Everyone’s A Critic

Art Critics

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An assignment I give my Fine Arts students at Pratt Institute is to pick ten artists or works-of-art that (a) they don’t like or (b) don’t understand, and then speak to the qualities that leave them wanting.

The exercise is intended to explore, articulate and, hopefully, strengthen their aesthetic identities. Regular offenders on these hit-lists include Duchamp and his progeny (Warhol, Koons, Banksy, etc.), geometric abstraction, Minimalism, Conceptual Art and, oddly, Gauguin. This semester a student asked just who and what would I include on a docket of “crimes against art”?

As a longtime fan of lists, I couldn’t resist putting something together. So, here, in no particular order, is my Ten Most Wanted List–or do I mean “Least Wanted”?

Baldessari

John Baldessari: Mistaking cleverness for profundity and encouraging a generation (or three) of students of the same–only to do it with a greater degree of smugness.

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        Johns FlagTR14473

Jasper Johns and Robert Rauschenberg: Rendering a period style–that is to say, Dada–easily digestible

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Nakadate

Laurel Nakadate: Making Narcissus seem humble

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El GrecoEl Greco: Sacrificing pictorial structure for needless distortion and the overuse of white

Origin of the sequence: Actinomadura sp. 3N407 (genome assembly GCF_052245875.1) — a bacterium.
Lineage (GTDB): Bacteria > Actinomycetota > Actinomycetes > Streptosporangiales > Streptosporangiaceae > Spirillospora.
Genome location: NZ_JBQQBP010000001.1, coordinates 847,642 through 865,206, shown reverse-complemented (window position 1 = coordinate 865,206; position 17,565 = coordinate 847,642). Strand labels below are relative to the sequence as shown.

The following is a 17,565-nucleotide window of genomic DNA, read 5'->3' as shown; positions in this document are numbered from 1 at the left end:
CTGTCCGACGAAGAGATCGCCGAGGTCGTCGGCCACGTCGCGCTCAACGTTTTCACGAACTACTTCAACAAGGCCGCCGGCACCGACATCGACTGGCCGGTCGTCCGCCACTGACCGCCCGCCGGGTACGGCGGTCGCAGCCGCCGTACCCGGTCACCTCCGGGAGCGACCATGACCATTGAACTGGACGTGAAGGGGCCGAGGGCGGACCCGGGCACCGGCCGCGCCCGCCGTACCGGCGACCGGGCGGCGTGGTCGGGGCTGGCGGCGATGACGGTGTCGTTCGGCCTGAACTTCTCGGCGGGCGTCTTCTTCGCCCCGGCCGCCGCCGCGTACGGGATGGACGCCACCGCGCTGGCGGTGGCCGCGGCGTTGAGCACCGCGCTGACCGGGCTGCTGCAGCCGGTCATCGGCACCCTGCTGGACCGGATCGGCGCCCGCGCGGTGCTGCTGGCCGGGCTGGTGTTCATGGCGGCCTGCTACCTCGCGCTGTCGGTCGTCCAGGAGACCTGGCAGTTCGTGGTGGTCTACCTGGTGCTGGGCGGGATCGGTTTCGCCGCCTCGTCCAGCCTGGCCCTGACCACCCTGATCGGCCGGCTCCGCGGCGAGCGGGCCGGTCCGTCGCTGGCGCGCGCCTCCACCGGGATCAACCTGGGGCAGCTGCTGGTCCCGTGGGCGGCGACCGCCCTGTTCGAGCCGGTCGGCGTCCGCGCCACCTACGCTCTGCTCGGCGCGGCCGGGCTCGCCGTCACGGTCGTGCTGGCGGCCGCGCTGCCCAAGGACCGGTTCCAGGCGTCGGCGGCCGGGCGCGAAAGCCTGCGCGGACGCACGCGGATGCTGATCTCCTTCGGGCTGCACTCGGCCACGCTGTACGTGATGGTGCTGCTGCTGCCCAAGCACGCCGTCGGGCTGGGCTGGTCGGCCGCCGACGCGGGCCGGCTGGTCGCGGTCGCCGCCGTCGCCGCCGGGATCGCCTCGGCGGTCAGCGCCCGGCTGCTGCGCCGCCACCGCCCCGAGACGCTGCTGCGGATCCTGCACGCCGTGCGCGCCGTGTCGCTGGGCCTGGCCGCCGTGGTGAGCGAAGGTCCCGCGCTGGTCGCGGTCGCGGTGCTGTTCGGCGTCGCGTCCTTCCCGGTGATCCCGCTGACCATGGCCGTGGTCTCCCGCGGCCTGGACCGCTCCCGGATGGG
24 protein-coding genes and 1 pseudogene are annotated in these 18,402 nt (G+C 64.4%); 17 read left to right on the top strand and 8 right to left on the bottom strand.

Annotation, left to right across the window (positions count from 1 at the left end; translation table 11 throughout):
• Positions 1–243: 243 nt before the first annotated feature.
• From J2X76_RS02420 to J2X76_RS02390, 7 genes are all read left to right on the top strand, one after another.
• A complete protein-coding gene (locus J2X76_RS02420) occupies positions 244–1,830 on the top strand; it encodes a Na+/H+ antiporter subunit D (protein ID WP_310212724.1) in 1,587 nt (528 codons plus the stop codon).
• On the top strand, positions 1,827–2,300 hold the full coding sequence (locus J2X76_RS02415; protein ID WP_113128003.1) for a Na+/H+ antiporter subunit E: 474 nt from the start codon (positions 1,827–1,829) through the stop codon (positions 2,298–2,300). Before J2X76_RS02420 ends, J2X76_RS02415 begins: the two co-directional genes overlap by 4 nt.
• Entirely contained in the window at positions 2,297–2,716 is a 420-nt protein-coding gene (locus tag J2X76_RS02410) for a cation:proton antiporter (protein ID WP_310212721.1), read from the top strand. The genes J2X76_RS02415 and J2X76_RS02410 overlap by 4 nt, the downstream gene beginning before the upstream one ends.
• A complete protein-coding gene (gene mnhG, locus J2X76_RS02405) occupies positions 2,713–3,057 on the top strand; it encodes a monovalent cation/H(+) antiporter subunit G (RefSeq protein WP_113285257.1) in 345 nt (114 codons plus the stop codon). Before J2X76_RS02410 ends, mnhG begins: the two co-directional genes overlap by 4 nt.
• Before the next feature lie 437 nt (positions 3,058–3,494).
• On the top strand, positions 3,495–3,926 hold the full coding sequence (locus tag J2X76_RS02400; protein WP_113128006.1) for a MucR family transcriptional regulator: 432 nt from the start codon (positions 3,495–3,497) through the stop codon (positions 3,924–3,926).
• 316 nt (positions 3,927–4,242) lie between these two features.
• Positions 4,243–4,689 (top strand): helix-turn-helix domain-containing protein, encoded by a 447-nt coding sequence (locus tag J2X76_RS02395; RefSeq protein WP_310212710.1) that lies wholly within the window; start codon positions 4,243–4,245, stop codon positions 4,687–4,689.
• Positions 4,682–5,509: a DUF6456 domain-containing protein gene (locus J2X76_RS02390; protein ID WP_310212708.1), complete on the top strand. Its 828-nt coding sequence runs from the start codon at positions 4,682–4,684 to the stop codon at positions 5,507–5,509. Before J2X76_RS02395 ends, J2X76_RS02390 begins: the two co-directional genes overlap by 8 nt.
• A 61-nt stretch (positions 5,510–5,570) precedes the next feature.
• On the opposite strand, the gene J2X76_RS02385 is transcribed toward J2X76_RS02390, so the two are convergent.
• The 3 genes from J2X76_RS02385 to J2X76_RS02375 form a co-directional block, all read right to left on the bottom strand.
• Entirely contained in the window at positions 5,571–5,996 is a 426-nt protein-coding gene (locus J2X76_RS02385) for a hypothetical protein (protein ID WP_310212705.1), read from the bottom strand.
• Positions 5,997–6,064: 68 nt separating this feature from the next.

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GirodetFrench Rococo Painting: Pornography (Soulless technique, frivolous spectacle and an overriding lack of empathy)

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                jo_27Van_gogh-photo

Johanna Van Gogh-Bonger: Promoting a minor painter as a major artist by insisting that his work was “the illustration of [a] sorrowful life drama”

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CourbetGustave Courbet: Making Narcissus seem humble, Part II, and over-emphatic surfaces indistinguishable from bacon grease

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KrugerBarbara Kruger: Gucci Marxism, hypocrisy and bullying

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Stella

Frank Stella: Not knowing the art of painting from a hole in the ground

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Abstract Painting (726) 1990 by Gerhard Richter born 1932

Gerhard Richter: Providing eye candy for audiences damaged by Conceptual Art

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© 2013 Mario Naves

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